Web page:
Itching Ears

There is a deep and intense hunger in our souls. We know we need to fill our hungry ears with that which will sustain and strengthen us. The problem is that we are impatient. We want instant fulfillment. We want fast-food answers that satisfy us and we are prone to jump at the first thing that makes us feel good. 

Our hungry ears become itching ears that cling to the first thing that makes them feel better. Itching is an irritation, while hunger is a yearning to be filled. Itching ears are irritated. Scratching an itch feels good but if you do it too much, infection sets in. 

There is a deep anxiety that seeks anything that will bring relief. Itching ears don’t take the time or expend the energy to ensure the truth or usefulness of what they are hearing. They look for quick relief instead of long-term enrichment. Itching ears cling to what I call “junk food” teachings that only teach health, wealth, prosperity, and blessings. They neglect the life-sustaining bread of God’s Word that teaches the worth of persecution, the importance of endurance, and the necessity of increasing holiness. Rebukes and corrections do not satisfy itching ears, but they will serve as bread to the hungry soul.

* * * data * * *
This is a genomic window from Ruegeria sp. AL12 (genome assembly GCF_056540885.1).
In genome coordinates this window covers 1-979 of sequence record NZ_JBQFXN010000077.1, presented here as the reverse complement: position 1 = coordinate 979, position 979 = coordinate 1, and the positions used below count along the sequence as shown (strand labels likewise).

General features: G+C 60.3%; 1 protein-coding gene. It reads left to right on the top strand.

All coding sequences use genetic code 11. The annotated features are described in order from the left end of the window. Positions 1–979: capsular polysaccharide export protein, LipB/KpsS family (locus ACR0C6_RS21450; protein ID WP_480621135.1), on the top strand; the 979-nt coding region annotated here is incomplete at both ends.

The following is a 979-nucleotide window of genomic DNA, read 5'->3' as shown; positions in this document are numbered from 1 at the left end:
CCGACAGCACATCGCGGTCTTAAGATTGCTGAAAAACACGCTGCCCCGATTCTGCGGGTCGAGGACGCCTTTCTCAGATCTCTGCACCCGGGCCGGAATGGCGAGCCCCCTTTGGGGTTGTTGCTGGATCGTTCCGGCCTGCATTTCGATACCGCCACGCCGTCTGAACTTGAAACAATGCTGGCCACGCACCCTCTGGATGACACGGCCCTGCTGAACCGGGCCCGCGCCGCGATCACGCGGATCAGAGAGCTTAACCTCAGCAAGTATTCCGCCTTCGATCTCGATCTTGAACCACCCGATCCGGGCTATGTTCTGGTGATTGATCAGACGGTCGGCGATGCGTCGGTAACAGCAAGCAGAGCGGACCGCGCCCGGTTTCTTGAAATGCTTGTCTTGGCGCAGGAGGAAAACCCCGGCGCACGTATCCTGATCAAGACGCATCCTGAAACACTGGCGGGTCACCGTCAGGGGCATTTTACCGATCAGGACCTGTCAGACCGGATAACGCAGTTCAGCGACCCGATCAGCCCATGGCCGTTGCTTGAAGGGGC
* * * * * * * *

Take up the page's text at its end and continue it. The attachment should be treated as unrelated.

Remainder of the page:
Just like we have to take time to nourish our bodies, we have to slow down and take the time to seek out the necessary ingredients to nourish our souls. Paul tells us in 2 Tim. 3:16, “All scripture is inspired by God.” So, every time we have the opportunity to hear God’s Word, we should take it in urgently, hungrily, and reverently. We may differ on interpretation but we do so with reverence. We, who are hungry for sustaining nourishment for our souls can’t jump to convenient interpretations that only scratch an itch. As people hungry for true nourishment, we must work to learn the context in which the scripture was written, as well as the intended audience.

Why shouldn’t we give into that which we know will make us feel good and draw in the crowds? Why not give in to the easy fix that satisfies us right now and that scratches our itch? Though these messages feel good when we hear them, they bring false and incomplete hope. They shelter us from the hard truths of the world and fail to prepare us for the suffering we all must one day endure. Teachings that do not challenge us, hold us back from growing stronger in our faith and closer to God. 

Paul tells Timothy to  “continue in what you have learned and firmly believed, knowing from whom you learned it.” To continue learning about what you believe, your faith has to be on a firm foundation. If you trust the foundations of our faith, why not continue to urgently seek more of the truth to fill your hungry ears? Why settle for shallow words that make you feel good for a moment when you know you need more? We have to keep learning the things of God to get and stay spiritually healthy.